From Benghazi as far as the eye could see, the Mediterranean coastline rolled out beneath me almost completely untouched. The sea shimmered turquoise in the spring sunshine. This is what the Côte d'Azur must have looked like a hundred years ago, before the hotels and the tourist developments arrived.
I had come to Libya to investigate the maverick state's latest scheme: an ambitious environmental plan to protect and develop 5,500 square kilometres of wild and unspoilt greenery in its remote north-eastern corner, an area known as the Green Mountain.
The project is purportedly the brainchild of the Libyan leader's reform-minded second son, Saif al-Islam Gaddafi. He is looking for a way to manage development in the region as it begins to open up to the outside world. Due to Libya's long-standing international isolation, there are still fewer visitors to the country annually than to any other around the Mediterranean, even fewer than to neighbouring Algeria. But with such world-class antiquities and spectacular vistas so close to continental Europe, mass tourism is now only a question of time. The danger is that within a few years this unspoilt coastline might end up looking like Benidorm.
So last year the authorities announced the formation of the world's first regional-scale conservation and development area, in and around the ancient remains of Cyrene and Apollonia. The architects, which include the celebrated British firm Foster and Partners, hope to achieve a variety of environmental, economic and social goals, such as preserving the archaeological sites, helping local people and introducing organic agriculture. Power will be provided by bioclimatic architecture and offshore wind turbines and everything will be carbon-neutral. The scale of the project is breathtaking, unlike anything one would find in the west - but then again master plans tend to be more difficult to implement in democracies.
My visit came six months after the initial, unexpected announcement. Completion is not expected until the 50th anniversary of Muammar Gaddafi's revolution, in 2019. I wanted to see how progress was coming along.
The four-hour drive from Benghazi up on to the Green Mountain area winds through the forest-covered mountains of Wadi al-Kuf. Low, fluffy clouds were beginning to form as the moist sea air blew in over the uplands. It did not feel as though we were in one of the most arid countries on earth. Some parts of Libya see decades pass without rain.
The Greek and Roman remains in the Green Mountain area are among the finest in the world. An enormous city site was developed at Cyrene with defensive walls and huge religious enclosures. The magnificent Temple of Zeus was constructed to the same design as the Parthenon, but is even larger. The Temple of Apollo sits on a grassy escarpment overlooking the sea beside an idyllic fountain, which the ancient Greeks called "the hole in the heavens". It is easy to imagine the forests of apples, grapes and olives cultivated on these plains all those years ago.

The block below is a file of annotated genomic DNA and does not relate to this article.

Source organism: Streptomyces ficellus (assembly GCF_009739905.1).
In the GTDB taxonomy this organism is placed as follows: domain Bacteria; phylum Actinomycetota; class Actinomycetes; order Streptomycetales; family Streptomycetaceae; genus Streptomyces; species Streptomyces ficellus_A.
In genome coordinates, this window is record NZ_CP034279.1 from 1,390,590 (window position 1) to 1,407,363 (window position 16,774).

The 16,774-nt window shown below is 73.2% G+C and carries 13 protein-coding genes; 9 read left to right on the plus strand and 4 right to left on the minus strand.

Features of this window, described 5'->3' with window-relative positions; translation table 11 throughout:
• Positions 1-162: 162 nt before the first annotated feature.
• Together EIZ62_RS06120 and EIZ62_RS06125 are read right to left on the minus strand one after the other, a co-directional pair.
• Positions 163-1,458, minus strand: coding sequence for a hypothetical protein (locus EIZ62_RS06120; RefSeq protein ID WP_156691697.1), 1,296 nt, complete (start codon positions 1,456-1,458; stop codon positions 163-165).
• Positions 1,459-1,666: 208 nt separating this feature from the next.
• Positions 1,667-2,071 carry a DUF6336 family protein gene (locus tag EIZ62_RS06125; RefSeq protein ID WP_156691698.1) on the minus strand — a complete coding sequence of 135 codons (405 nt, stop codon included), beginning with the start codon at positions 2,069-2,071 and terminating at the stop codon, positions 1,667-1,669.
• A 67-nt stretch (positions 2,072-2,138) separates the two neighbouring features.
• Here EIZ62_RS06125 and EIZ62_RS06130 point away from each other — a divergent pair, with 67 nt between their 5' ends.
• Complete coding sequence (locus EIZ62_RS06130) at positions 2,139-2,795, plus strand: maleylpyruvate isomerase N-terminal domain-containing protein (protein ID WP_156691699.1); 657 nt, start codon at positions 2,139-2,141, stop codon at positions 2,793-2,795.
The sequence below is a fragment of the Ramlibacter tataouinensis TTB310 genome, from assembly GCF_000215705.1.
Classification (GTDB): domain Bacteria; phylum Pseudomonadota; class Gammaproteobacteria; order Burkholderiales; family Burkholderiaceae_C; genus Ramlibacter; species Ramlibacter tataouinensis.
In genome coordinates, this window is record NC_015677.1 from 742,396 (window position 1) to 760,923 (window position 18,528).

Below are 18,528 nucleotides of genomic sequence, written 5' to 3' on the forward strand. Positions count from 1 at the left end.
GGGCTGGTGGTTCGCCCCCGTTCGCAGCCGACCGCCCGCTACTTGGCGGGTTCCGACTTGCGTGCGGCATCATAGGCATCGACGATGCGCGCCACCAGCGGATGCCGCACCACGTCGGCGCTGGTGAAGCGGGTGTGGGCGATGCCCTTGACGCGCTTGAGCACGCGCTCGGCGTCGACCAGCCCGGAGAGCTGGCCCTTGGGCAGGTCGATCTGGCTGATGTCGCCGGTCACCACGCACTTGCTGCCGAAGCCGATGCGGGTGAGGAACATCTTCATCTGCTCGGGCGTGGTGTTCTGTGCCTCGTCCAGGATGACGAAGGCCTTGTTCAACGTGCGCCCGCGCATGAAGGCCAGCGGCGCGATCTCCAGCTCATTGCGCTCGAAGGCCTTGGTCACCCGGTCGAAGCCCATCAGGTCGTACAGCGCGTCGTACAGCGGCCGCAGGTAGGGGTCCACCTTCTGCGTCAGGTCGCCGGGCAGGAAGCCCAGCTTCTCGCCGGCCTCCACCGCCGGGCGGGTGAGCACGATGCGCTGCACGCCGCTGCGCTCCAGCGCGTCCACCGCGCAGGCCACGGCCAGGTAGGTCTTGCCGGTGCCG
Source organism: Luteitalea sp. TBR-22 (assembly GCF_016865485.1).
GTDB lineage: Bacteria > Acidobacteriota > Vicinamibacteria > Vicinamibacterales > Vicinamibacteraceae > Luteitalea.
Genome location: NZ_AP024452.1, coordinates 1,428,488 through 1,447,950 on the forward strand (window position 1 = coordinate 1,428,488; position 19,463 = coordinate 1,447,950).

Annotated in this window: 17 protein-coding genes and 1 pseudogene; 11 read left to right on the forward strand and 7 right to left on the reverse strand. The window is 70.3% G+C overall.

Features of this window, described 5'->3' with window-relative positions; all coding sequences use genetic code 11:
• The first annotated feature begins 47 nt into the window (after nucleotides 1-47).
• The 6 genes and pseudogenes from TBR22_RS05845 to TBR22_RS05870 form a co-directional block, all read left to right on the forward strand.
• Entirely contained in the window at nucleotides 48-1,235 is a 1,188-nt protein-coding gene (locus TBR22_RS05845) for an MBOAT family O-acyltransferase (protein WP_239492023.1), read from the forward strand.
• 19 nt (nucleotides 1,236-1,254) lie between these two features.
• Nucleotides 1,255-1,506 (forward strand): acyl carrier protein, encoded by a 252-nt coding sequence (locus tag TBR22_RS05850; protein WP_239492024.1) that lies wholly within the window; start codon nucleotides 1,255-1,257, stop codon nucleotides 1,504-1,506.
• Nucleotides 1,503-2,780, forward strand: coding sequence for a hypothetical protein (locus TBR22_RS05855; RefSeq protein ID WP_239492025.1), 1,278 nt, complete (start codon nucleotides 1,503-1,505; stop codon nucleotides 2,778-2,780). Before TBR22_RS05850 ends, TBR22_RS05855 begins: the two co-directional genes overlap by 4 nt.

Despite the lush surroundings, the people who live here today are some of the most impoverished in the Maghreb. They have a reputation as rebels unafraid of confronting outside rules and ideas. In the 19th century they fought the Ottomans and in the 20th century a local resistance leader named Omar al-Mukhtar led a 20-year guerrilla jihad against Italian troops from the Green Mountain. As many as 80,000 Cyrenaicans died in Italian concentration camps before "the Lion of the Desert" was eventually captured and hanged in front of his followers in Benghazi. The caves where he and his men hid out have since become a tourist attraction for local people.
As late as the 1990s, the Gaddafi regime struggled with a major Islamic insurgency on the Green Mountain, which ended only after a huge ground and air assault by the military. The area has since become a fertile breeding ground for jihadis wishing to travel to Iraq.
What the locals think or know about what is being planned for them now is unclear. My police minder tried to prevent me speaking with them, although it did not take long to find out that many people knew nothing about the Foster master plan. Development anywhere is a slow process, but there was little by way of tan gible evidence showing any environmental progress on the ground - no litter bins, let alone recycling facilities, no organic agriculture, no sustainable anything.
My visit brought back memories of living in Libya as a child. It seemed to me then a stifling, colourless place, with its trash-strewn streets and unfinished concrete houses shimmering in the heat haze. Shops were banned and there was no advertising to speak of, other than ubiquitous posters of the smiling Brother Leader, emblazoned with Orwellian slogans from The Green Book. Libyans themselves looked sad and withdrawn in their old-fashioned clothes. More than 20 years later little has changed.
If Gaddafi's legacy is to endure as long as the classical antiquities of which he has accidentally proved such a good custodian, the people will need to be convinced that they have an interest in following the master plan being prepared for them. Land ownership in this tribal territory is an acutely sensitive issue and history has shown that the people of the region won't be afraid of standing up for themselves.
As I left Benghazi, I surveyed the redundant industrial facilities scattered about the desert from the window of the plane. From irrigation schemes to Arab unity to weapons of mass destruction, Libya is littered with failed projects. I wonder whether anything will turn out differently this time.
Hugh Miles’s latest book is “Playing Cards in Cairo” published in April by Abacus (£10.99)